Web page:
BIRMINGHAM: Pakistan women suffered their second consecutive loss at the Commonwealth Games as their arch-rivals India put up a ruthless performance to win their much-anticpated clash by eight wickets at Edgbaston on Sunday.
Skipper Bismah Maroof’s decision to bat first backfired as Indian bowlers put the choke on the Pakistan batters to bowl them out for a meagre 99 after a rain delay reduced the match to 18 overs per innings.
Indian spinners Sneh Rana and Radha Yadav stood out with two wickets each.
The chase was clinical too with Smriti Mandhana (63 not out off 42 balls), arguably the most attractive batter in women’s cricket, flaunting her range of strokes on way to a fine unbeaten half century.
The result was India gunned down the target in just 11.4 overs, two days after Pakistan lost to Barbados by 15 runs.
Having both lost their Games opener India and Pakistan arrived at the stadium knowing another defeat would just about end any medal hopes, putting more weight on a fixture that never needs any.
“Whenever we get the opportunity to play against Pakistan we always want to do well,” said India’s Harmanpreet Kaur. “This game was very important to win, not just because it was Pakistan.”
India can clinch a semi-final spot with a win over Barbados in their final Group ‘A’ match on Wednesday while Pakistan need victory over Australia and plenty of help in the tiebreaker scenarios to keep their slim hopes of advancing.
Mandhana’s special effort comprised three sixes, including a step out hit off spinner Tuba Hassan for her half-century. A seemingly effortless loft over cover of pacer Diana Baig in the third over was also of the highest quality.
It was the second time this year that an Indo-Pak contest failed to produce a close game with India winning comfortably against their opponents even in the 50-over World Cup in New Zealand.
Renuka Singh, who bowled a dream spell in a losing cause against Australia, started with a rare maiden in the T20 format.
Three balls later, Pakistan were one down with no runs on the board as pacer Meghna Singh induced an outside edge off opener Iram Javed’s bat with a ball that shaped away.
Skipper Harmanpreet Kaur went for the extra all-rounder in the playing eleven, bringing in Sneh Rana at the expense of spinner Rajeshwari Gayakwad.
Rana made instant impact by removing a well set Muneeba Ali (32) and Bismah (17).
Muneeba played some bold strokes in her 30-ball effort, including a six with a slog sweep off S Meghna. Bismah perished while trying to sweep while Muneeba got beaten by the flight and offered a catch back to Rana.
Renuka made it 64 for four in the 12th over by getting rid of Ayesha Nadeem.
Even India opener Shafali Verma rolled her arm over and got a wicket of a sharp return catch.
Pakistan tried but were not able to break free from the shackles and ended up with a below par total.
FANS FIND COMMON GROUND
In the stands, Pakistan and India fans mingled during the clash, with supporters hailing the occasion as a chance to increase harmony.
While the India and Pakistan rivalry is centred around men’s cricket, the women fully understand its significance and their increasing role in it.
With Birmingham recognised as one of Britain’s most diverse cities with large Indian and Pakistani communities the crowd at the Edgbaston oval was the largest of the tournament.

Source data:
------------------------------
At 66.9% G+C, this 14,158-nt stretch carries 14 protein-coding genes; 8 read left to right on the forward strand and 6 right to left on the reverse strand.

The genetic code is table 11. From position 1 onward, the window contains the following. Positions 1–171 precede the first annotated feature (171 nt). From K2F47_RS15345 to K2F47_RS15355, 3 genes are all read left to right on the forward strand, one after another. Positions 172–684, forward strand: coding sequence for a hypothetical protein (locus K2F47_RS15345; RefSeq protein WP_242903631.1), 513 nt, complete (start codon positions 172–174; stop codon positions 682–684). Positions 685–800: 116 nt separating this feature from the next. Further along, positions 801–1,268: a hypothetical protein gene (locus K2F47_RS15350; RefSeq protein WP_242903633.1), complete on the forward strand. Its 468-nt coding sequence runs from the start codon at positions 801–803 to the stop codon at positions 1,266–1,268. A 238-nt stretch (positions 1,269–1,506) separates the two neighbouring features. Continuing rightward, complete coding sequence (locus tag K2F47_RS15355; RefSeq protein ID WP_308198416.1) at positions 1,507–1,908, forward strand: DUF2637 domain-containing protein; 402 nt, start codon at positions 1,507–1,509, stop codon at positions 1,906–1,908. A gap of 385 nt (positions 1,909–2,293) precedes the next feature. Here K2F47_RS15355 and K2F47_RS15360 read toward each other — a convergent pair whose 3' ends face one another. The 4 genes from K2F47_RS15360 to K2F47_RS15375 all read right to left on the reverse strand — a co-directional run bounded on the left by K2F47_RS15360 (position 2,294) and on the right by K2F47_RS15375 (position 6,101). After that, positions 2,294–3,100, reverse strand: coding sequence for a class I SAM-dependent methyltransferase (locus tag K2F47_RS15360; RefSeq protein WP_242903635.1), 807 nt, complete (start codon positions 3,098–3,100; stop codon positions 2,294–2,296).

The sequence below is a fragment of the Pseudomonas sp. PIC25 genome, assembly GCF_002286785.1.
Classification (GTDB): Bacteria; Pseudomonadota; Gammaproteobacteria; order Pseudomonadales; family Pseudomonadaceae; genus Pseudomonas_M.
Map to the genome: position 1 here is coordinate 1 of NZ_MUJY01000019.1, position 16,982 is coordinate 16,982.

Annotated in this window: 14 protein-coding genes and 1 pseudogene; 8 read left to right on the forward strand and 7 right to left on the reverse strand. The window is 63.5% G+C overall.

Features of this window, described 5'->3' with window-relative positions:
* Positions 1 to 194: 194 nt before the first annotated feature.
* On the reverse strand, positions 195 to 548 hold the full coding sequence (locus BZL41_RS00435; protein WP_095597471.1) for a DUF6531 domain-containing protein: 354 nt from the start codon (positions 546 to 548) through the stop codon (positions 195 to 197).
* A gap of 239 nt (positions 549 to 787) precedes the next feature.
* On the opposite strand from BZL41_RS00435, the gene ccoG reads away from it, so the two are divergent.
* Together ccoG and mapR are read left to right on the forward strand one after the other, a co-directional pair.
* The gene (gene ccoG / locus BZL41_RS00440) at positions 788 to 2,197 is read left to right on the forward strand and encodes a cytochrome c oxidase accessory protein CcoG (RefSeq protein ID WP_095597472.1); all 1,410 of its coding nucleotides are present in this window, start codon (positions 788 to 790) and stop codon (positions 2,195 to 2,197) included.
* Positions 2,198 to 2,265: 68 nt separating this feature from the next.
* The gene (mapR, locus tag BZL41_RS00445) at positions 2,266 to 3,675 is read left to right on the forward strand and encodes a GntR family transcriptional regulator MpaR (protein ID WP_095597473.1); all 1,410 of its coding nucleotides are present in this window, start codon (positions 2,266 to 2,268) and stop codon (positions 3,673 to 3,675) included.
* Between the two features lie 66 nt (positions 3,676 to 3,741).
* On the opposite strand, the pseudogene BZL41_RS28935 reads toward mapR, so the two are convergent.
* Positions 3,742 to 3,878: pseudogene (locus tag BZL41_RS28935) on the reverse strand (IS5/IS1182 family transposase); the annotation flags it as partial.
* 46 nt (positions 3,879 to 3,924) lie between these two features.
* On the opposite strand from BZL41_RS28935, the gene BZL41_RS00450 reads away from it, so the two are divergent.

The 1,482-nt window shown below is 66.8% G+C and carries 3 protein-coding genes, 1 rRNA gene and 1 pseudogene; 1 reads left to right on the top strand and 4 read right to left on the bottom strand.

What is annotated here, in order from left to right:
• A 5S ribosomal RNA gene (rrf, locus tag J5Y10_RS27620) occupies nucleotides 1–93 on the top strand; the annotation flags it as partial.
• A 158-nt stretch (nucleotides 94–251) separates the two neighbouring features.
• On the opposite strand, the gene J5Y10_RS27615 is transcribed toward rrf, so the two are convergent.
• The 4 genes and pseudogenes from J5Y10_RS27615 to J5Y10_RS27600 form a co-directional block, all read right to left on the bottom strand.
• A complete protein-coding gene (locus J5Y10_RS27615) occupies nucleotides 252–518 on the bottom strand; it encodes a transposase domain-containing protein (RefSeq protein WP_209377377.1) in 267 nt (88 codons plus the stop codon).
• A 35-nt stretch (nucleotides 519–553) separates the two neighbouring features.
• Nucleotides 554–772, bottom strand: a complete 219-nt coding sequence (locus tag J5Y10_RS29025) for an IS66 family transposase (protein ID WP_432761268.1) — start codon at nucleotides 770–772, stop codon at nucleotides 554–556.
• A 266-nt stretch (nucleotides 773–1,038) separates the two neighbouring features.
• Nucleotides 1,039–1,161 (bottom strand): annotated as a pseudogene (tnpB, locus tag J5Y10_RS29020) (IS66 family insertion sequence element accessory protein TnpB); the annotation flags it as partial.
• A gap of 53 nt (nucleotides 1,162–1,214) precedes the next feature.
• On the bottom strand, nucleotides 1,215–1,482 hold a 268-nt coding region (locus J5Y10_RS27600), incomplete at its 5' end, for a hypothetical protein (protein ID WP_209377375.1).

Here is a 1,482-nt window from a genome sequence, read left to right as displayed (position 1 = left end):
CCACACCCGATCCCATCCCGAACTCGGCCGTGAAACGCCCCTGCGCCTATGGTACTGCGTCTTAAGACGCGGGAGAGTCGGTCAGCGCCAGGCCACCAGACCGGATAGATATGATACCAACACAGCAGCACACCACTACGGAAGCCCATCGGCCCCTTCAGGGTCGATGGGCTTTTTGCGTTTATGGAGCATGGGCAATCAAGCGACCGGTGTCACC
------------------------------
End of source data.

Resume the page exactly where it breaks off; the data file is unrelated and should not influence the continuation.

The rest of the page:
The atmosphere outside the ground on a drizzly morning was more family outing than the hysteria that usually follows a men’s meeting as fathers and mothers with children in tow soaked up the fun.
“It’s just a game at the end of the day but a good game,” summed up one father in an India jersey accompanied by four young girls.
The Pakistani fans impressed with their fancy dress one dressed in a “Mad Hatter “-style costume in the national colours and another wearing a superhero-style outfit with a shock of green hair.
Pharmaceutical consultant Rahul Vyas said the match at the Commonwealths — otherwise known as the “Friendly Games” — was “a wonderful place to increase love, harmony and peace”.
Vyas travelled from London with his two teenaged children and his sister.
To him, sporting clashes between Pakistan and India present an opportunity for engagement between the two sets of supporters.
“This can be a uniting force,” the 47-year-old told the AFP news agency.
“If I cannot interact with my Pakistani friends how will I be friends with them?
“This is a great opportunity today — look at that Pakistani boy, he is around the same age as my son.
“They both have the same passion for cricket, too many things are there for the basis of a friendship.” He added: “There are certain things our two countries are fighting over but let others deal with political issues.
“Us normal Indian and Pakistani people we can form the roots of a bigger friendship through cricket.”
The occasion was not lost on the players or the fans, the cheering was loud and constant.
At the conclusion no one was leaving Egbaston and setting themselves on fire, as distraught fans have done in the past when results have not gone their way, but the smiles on the faces of India supporters signalled their trip home was going to be a more up beat one.
“It is always a special feeling when you play against Pakistan but I would like to say it is just another game and not like, “ohhhh Pakistan”,” said Sneh Rana. “But it is a good game always. It is a special feeling.”
Published in Dawn, August 1st, 2022